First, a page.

Law, Life, and the Living God
Originally posted at Necessary Roughness. Comments will be fielded there.
I bought Law, Life, and the Living God: The Third Use of the Law in Modern American Lutheranism
by Pastor Scott Murray in part to thank him and Memorial Lutheran Church in Houston for allowing me to join them for Christian Education Nights, worship, and private confession.
I got a book that in the beginning seems intimidating to most laymen with its extensive use of Latin religious and logical constructs as well as some Greek and German thrown in for good measure. As the book moves on and more people in this history book speak English, it becomes more readable, and the reader gets a good sense of the nature of some of the rift between the ELCA and the LCMS. It explains why the "Winking Luther" material I evaluated
last year neglected to mention the third use of the Law.Law, Life, and the Living God
was written as Pastor Murray's Ph. D. dissertation in 1998. He begins with an introduction to the third use of the Law, and why it's worth study. The Law in classical Reformation theology has three purposes: first, to civilly restrain and prevent gross evil, such as people murdering or stealing from each other; second, to show us that we are sinful and in need of Christ's atoning death and resurrection; and third, to instruct us in the good deeds to be done when Christians desire to do good. The third use isn't taught in some schools of thought and has been debated since the 1940s.
The author divides the nearly 50 years between World War II and the then-present into three periods: 1940-1960, 1961-1976, and 1977-1998. The first period covers then-contemporary Luther studies that suggested that Martin Luther never specified a third use and that it only showed up in the Formula of Concord. The second period is a time of extreme disagreement, and the most recent period is a search for balance. Murray studies the effect of this on three groups: theologians at Valparaiso University, theologians of the old ALC and LCA groups that merge into the ELCA, and theologians of the Missouri Synod.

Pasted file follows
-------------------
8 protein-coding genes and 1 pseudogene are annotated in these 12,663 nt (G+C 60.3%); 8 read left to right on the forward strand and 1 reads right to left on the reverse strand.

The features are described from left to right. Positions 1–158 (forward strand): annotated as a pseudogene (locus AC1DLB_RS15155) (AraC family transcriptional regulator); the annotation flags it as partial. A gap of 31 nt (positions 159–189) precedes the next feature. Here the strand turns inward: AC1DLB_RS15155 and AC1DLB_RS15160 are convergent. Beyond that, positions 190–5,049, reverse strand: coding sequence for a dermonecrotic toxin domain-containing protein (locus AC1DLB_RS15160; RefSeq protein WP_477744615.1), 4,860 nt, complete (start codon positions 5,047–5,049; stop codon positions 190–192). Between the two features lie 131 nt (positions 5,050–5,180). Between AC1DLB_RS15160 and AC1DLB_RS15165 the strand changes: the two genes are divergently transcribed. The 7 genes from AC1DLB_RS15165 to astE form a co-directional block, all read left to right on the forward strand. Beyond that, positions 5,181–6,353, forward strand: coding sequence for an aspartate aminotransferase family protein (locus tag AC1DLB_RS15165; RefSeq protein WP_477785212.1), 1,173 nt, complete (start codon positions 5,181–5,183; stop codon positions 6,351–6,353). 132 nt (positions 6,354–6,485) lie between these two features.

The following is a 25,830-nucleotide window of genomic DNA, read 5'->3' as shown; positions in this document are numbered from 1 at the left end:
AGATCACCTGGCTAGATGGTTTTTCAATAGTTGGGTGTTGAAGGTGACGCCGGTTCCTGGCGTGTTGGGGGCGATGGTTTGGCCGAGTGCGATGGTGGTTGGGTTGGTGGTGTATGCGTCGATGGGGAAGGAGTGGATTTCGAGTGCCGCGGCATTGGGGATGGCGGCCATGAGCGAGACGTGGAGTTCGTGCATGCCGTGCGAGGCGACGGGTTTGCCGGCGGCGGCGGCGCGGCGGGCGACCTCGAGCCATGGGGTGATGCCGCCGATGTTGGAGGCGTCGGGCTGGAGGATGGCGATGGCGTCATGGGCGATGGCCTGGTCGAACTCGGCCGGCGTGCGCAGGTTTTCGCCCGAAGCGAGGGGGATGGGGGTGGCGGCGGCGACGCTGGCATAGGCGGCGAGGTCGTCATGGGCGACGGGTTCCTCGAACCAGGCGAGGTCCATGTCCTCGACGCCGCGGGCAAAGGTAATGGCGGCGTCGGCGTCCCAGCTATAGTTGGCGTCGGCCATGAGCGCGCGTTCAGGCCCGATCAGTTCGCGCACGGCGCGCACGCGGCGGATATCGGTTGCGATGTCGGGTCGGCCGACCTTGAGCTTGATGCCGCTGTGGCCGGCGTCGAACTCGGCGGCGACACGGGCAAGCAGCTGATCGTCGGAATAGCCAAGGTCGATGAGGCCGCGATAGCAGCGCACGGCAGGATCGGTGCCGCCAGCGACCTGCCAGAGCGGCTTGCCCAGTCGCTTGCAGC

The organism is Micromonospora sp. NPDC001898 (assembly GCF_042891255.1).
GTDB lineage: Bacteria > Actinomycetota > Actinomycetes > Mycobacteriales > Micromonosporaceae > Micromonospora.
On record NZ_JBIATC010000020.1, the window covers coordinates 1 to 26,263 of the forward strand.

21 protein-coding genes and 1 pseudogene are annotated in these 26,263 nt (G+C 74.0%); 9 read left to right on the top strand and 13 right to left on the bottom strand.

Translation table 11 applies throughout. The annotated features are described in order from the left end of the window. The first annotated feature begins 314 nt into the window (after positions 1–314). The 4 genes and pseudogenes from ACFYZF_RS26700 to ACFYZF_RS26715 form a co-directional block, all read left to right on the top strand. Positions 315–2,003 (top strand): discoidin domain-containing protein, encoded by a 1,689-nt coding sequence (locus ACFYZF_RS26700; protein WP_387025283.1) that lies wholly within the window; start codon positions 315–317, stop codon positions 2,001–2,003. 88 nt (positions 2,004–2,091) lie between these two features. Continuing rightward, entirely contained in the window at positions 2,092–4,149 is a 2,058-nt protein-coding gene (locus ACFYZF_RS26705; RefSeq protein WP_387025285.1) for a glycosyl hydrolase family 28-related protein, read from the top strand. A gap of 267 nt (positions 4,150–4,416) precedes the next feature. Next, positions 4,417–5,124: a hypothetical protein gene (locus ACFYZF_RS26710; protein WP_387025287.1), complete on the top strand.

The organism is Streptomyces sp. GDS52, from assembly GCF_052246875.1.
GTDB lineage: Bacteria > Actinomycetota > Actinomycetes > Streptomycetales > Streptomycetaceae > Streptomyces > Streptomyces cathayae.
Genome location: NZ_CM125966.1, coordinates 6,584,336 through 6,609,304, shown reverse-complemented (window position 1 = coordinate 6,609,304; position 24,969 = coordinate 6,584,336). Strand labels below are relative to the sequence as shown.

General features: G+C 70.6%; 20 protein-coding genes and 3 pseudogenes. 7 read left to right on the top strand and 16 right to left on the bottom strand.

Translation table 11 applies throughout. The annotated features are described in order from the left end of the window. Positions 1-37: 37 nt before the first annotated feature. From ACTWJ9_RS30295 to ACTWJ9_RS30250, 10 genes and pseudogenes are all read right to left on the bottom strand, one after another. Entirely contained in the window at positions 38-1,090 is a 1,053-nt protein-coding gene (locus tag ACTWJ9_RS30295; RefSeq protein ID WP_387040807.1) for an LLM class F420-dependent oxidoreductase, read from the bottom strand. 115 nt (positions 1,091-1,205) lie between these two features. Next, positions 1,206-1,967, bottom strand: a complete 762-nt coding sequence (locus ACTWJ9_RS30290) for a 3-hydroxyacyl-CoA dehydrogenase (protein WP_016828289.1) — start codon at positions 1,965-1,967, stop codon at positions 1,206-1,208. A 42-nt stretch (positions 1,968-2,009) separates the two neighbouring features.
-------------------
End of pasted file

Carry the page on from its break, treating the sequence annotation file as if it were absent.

After reading this book I am thankful for the theological heritage bequeathed me, and I have hope for those in the ELCA who are rediscovering the role of scriptural prescription in the life of everyday Christians. I have additional respect for those who defend the faith against both legalism and antinomianism.
Pastor Murray's paper was written for theologians and academics, and I restrain my recommendation of this work to that crowd and to the occasional student of church and history. It is a well researched and well annotated book that serves its audience well.Feedback